Perhaps you choose organic goods to reduce your family's pesticide intake, to prevent harsh chemicals from being used on crops and damaging the environment or to promote a healthier atmosphere for farm workers.
Some suggest they buy organic because organics are better for you, but new research shows that there is no evidence to support that argument.
A study in the latest issue of the Society of Chemical Industry's (SCI) Journal of the Science of Food and Agriculture suggests that there is no evidence to support the argument that organic food is better than food grown with the use of pesticides and chemicals.
The research, which was conducted by Dr. Susanne Bugel and colleagues from the University of Copenhagen, found that many people pay more than a third more for organic food believing that it has more nutritional content than food grown with pesticides and chemicals.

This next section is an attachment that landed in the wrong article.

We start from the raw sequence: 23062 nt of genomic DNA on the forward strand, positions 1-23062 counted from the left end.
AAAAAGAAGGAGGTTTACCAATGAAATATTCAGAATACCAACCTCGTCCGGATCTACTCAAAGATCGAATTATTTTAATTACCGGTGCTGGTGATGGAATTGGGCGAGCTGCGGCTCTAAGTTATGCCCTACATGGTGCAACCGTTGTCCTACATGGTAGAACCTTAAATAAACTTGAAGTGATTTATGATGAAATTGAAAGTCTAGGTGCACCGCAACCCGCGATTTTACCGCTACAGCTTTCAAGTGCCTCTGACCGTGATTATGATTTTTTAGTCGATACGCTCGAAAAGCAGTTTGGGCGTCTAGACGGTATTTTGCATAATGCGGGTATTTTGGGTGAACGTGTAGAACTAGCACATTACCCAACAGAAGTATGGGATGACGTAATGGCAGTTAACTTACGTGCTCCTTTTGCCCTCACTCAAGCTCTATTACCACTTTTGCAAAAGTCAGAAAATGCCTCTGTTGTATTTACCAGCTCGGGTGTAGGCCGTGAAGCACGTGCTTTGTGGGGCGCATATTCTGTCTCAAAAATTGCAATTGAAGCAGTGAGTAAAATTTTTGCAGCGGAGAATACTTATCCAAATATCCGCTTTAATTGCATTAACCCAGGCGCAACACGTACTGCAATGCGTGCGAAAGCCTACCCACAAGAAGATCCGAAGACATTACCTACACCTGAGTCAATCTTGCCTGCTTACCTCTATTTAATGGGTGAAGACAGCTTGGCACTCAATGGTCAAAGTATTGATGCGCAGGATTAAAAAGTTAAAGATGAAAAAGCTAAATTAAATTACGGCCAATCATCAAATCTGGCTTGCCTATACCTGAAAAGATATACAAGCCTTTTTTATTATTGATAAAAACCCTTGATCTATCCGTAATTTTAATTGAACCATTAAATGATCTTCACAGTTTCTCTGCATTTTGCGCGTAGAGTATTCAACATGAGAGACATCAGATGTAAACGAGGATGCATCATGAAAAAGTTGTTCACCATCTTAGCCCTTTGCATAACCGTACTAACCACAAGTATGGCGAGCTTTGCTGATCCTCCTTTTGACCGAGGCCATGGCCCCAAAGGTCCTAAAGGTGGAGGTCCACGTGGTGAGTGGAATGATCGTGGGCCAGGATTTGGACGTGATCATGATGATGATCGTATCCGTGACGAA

But the research shows there is no clear evidence to back this up, according to a press release.
To determine the retention of minerals and trace elements, animals were fed a diet consisting of crops grown using three different cultivation methods in two seasons. The study looked at carrots, kale, mature peas, apples and potatoes.
After harvest, results showed that there were no differences in the levels of major and trace contents in the fruit and vegetables grown using the three different methods.
As a reminder, there are myriad reasons to buy organic.
Enter your city or zip code to get your local temperature and air quality and find local green food and recycling resources near you.